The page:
It can be seen that it ensures that there will be a gap between the 24 and the particulate phosphor coating to be deposited. The immediate process requires only a single mask step to etch the ITO strips 124 to form the SOG insulator 128 between the strips 124, so the process illustrated in FIGS. 6A-6G. Is
It will be appreciated that one or more fewer mask steps are required compared to the process illustrated in FIGS. 5A-5J.

A method of manufacturing an anode plate 40 '(of FIG. 2B) for use in a field emission flat panel display device according to a first embodiment incorporating the principles of the present invention is described with reference to FIGS. 7A-7H. , Has the following stages: At first,
Referring to FIG. 7A, the glass substrate 140 is approximately 5
SiO, which can be sputter deposited to a thickness of 0 nm, is generally
2 is coated with an insulating layer 142. A layer 144 of transparent electrically conductive material, typically ITO, is deposited on layer 142, typically by sputtering to a thickness of approximately 150 nm. A layer of photoresist 146, exemplarily of the type A-Z-1350J (AZ-1350J), has a thickness of approximately 1,000 nm and is layer 1
44 is coated on one side.

Patterned mask (not shown)
Are disposed on one side of layer 146 exposing the areas of photoresist. Soaking the assembly in the A-Z (AZ) -developer removes the unwanted photoresist, leaving the patterned photoresist layer 146 as shown in FIG. 7B. The exposed areas of ITO layer 144 are then typically removed by a wet etch process, leaving the structure as shown in FIG. 7C. Although not shown as part of this process, it is also desirable to remove the underlying SiO 2 layer 142 in the etched away areas of the ITO layer 144. In the present example, these patterning, developing and etching processes leave areas of the ITO layer 104 that form substantially parallel strips across the surface of the anode plate. The remaining photoresist layer 146 can be removed by a wet etch process using acetone as the etchant. Alternatively, layer 146
Can be removed using a dry oxygen plasma ashing process. FIG. 7D shows the patterned ITO region 14 at this stage of the manufacturing process.
Figure 4 illustrates an anode structure with 4.

The SOG coating 148 is the insulating layer 1
Above the surface of 42, typically to an average thickness of about 1,000 nm, is applied over the stripped region of layer 144 and the exposed portion of layer 142. The SOG is then pre-solidified at 100 ° C. for about 15 minutes to remove most of the solvent.

At this point, a thin film layer 150 of a getter material of the type discussed above is generally deposited directly on the partially solidified SOG coating 148 to a thickness of approximately 50-100 nm. Getter layer 150 can be deposited, for example, by ion beam sputtering or electron beam vacuum evaporation. A second coating of photoresist 152, which may be of the same type used as layer 146, is deposited over getter layer 150, generally 1,000 nm thick, as illustrated in FIG. 7E. It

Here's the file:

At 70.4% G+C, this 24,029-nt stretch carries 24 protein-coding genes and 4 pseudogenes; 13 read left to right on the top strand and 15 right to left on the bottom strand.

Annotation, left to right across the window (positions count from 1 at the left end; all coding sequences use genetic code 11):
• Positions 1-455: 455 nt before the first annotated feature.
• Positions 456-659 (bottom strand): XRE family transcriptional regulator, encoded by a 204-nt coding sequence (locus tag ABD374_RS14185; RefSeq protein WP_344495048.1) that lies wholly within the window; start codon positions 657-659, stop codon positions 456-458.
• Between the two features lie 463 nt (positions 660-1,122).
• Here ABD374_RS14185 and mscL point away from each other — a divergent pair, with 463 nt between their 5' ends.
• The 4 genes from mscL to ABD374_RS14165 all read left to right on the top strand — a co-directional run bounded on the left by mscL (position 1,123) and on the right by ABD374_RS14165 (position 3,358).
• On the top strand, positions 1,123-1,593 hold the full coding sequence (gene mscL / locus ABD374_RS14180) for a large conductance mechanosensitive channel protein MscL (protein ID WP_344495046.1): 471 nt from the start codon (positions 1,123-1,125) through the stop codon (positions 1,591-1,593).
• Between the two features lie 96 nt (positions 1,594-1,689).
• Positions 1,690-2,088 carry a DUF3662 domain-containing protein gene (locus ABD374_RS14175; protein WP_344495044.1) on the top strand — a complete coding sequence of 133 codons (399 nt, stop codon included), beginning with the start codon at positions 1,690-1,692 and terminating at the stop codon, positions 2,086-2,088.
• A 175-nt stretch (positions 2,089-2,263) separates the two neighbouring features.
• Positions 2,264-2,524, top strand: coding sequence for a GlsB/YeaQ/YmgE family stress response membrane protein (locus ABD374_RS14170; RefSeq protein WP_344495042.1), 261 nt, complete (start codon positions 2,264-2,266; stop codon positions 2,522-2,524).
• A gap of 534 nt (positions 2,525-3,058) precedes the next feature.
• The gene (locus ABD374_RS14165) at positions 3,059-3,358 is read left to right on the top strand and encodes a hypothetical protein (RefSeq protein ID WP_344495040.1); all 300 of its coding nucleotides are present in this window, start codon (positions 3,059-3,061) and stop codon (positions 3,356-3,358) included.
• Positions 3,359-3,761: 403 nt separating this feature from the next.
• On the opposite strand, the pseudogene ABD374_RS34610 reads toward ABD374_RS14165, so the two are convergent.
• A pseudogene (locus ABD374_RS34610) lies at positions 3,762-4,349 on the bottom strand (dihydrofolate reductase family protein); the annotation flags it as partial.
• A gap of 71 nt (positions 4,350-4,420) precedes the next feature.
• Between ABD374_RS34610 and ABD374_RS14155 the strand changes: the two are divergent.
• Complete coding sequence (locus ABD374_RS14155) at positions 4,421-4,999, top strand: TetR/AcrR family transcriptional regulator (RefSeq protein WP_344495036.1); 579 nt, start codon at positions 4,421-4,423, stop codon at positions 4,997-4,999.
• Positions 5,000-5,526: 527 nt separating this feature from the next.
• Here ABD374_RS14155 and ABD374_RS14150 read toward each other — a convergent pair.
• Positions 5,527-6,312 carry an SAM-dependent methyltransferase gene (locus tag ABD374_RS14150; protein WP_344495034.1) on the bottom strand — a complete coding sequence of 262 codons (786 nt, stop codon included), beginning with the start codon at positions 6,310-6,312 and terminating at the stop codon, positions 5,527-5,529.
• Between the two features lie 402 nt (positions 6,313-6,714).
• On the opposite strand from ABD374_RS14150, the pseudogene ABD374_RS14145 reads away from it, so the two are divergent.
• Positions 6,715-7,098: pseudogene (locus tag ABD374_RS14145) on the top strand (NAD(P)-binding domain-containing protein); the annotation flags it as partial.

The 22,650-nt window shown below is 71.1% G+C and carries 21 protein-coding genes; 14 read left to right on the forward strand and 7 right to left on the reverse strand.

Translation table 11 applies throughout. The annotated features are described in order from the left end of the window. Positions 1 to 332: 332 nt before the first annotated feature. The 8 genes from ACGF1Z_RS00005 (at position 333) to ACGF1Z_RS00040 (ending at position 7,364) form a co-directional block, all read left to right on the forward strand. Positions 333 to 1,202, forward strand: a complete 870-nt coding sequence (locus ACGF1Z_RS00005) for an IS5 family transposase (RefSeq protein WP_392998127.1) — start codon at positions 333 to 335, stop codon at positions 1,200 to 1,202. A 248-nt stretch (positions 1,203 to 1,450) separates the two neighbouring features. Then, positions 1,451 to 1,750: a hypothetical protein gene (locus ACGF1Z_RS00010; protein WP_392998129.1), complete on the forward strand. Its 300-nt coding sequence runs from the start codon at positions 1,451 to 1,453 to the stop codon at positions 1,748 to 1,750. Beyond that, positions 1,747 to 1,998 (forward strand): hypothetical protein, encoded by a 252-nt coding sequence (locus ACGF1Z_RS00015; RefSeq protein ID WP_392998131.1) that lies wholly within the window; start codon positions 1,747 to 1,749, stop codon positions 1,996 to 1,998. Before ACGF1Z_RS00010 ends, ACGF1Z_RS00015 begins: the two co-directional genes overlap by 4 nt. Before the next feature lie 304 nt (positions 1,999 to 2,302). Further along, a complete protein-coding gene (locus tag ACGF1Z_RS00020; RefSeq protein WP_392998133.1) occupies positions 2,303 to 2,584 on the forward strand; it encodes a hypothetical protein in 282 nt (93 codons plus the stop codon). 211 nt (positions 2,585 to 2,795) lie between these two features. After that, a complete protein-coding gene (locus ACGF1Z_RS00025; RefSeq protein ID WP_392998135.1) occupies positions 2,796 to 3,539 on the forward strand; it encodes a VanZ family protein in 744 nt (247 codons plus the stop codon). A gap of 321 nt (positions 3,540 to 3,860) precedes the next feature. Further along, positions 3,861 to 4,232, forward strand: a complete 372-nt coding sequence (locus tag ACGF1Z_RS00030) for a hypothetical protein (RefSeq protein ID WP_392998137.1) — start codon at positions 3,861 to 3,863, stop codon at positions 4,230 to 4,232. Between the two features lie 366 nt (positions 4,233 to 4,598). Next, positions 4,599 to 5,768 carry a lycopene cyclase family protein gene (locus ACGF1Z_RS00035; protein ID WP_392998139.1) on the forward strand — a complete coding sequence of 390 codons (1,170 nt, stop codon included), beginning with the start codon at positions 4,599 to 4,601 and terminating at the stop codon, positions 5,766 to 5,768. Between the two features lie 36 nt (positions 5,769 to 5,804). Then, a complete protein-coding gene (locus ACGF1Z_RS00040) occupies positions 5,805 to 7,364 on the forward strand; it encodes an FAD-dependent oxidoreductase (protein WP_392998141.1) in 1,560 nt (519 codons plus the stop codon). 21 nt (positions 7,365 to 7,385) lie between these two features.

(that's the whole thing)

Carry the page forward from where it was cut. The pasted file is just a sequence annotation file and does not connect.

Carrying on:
A second patterned mask (not shown) exposes areas of the photoresist to be removed during the development step, particularly those areas that directly overlie the strips of layer 144. It is arranged on one side of the layer 152. The photoresist is developed using an A-Z (AZ) -developing device, leaving a patterned photoresist layer 152 as shown in Figure 7F. Then
The exposed areas of getter layer 150 and SOG layer 148 are typically removed by a wet etch process, leaving the structure as shown in Figure 7G. Alternatively, the exposed areas of getter layer 150 and SOG layer 148 can be removed using an oxide (plasma) etch process.

The remaining photoresist layer 152 can be removed by a wet etch process using acetone as the etchant. Alternatively, layer 1
52 is because the oxygen plasma oxidizes the surface of the getter,
This process is preferably undesirable, but can be removed using a dry oxygen plasma etch process. The remaining SOG layer 148 is then typically
Complete solidification is achieved by heating for about 4 hours at a temperature of 300 ° C. until substantially all the solvent and organics have been driven off.

FIG. 7H shows that at this stage of the manufacturing process,
A positive electrode structure having a glass isolation region 148 between a patterned ITO strip 144 and 150 layers of getter material on the glass region 148 is illustrated. The final step in the manufacturing process of the anode structure is generally three thin films (of FIG. 2B) deposited on one side of the conductive ITO region 144 by a patterned deposition method that vacuum deposits the phosphor on the anode surface. Fluorescent coating 4
4'R , 44 ' G and 44' B.

A method of manufacturing an anode plate 40 '(of FIG. 2B) for use in a field emission flat panel display device according to a second embodiment incorporating the principles of the present invention is described with reference to FIGS. 8A-8E. , Has the following stages: At first,
Referring to FIG. 8A, the glass substrate 160 is approximately 5
It can be sputter deposited to a thickness of 0 nm. Generally SiO
2 , coated with an insulating layer 162. A layer 164 of transparent electrically conductive material, typically ITO, is deposited on layer 162, illustratively by sputtering to a thickness of approximately 150 nm. SC-100 (SC
-100) negative photoresist, layer 166 of photoresist having a thickness of approximately 1,000 nm,
Coated over layer 164.

Patterned mask (not shown)
First, Stoddard Etching